Forgiveness and Enduring Hope in Rwanda Day One October 21, 2015
Wednesday, October 21
After long but smooth journeys, our Rwanda team convened together at the church hostel in Kigali, and after a relatively good night's sleep, we stepped into a bright, new day. Like most of the country, Kigali is spread over many hills.
We learned more about the Presbyterian Church in Rwanda as we toured the national offices and met with a number of the staff members. It is a growing church, committed to evangelism and to serving people in the totality of their lives, and it is a church committed to reconciliation in a place that is still healing from the horrible violence of the Genocide in 1994. The church is going through a restructuring that seems to be shifting both authority and responsibility from the head office down through the presbyteries and to the parishes. And like other places where the church is growing and church resources are limited, leadership development, both formal and informal, is very important. We were blessed to be accompanied through the day by Rev. Rose Marie Ibyishaka, who heads the Women's ministries, and to share dinner with President Rev. Pascal Bataringaya and Vice-president Rev. Julie Kandema.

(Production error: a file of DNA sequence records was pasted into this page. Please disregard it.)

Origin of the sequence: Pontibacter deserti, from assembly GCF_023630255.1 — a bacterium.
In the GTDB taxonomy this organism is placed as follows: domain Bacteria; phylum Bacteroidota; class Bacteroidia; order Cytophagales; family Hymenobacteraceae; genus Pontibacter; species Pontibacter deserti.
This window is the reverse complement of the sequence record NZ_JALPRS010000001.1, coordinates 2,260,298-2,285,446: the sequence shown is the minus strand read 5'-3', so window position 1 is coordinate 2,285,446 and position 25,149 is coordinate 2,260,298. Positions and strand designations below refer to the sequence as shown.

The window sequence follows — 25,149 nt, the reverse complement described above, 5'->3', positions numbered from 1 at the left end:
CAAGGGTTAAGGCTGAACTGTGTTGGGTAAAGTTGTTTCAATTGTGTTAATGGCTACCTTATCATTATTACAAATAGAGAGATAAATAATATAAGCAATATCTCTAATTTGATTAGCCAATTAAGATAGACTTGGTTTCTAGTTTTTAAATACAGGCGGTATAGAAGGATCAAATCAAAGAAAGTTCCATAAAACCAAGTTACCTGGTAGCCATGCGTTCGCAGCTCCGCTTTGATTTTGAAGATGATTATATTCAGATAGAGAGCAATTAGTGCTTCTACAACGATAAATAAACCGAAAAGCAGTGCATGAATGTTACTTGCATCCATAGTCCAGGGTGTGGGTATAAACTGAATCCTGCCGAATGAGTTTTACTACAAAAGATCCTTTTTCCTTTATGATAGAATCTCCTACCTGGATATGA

During our day we visited the Bible Society of Rwanda and learned about their ministry of translating, producing and distributing Bibles to people across the country. One of their Bibles is a collaborative Protestant-Catholic version.
At the Presbyterian church in the compound where we are staying, we were blessed by an unplanned visit with Jeanne d'Arc Uwurukundo, a member of a Protestant mission order for women which is called Servants of Christ. Responding to the calling that some women were feeling to serve God in new ways, and learning from communities of Protestant "nuns" in Europe, a new order was formed in which women take vows, live in community and serve God's mission in a variety of ways. There are now 52 women, initially all Presbyterians but now more broadly Protestant. What a blessing it was to hear Jeanne talk about her calling and service.
We also visited the Kigali Genocide Museum, a place of remembrance and reconciliation. On this site 250,000 of the 1 million who were killed in the Genocide are buried. It is a hard, important place to visit that offers no easy explanations or comfortable answers. We were reminded of the reality of evil and sin; we also saw and heard testimony to the power of forgiveness and an enduring hope.
Thank you for your prayers for us as we journey. We are so thankful that we are traveling with Ebralie Mwizerwa from The Outreach Foundation staff, whose own family story which unfolded here is filled with hope and forgiveness.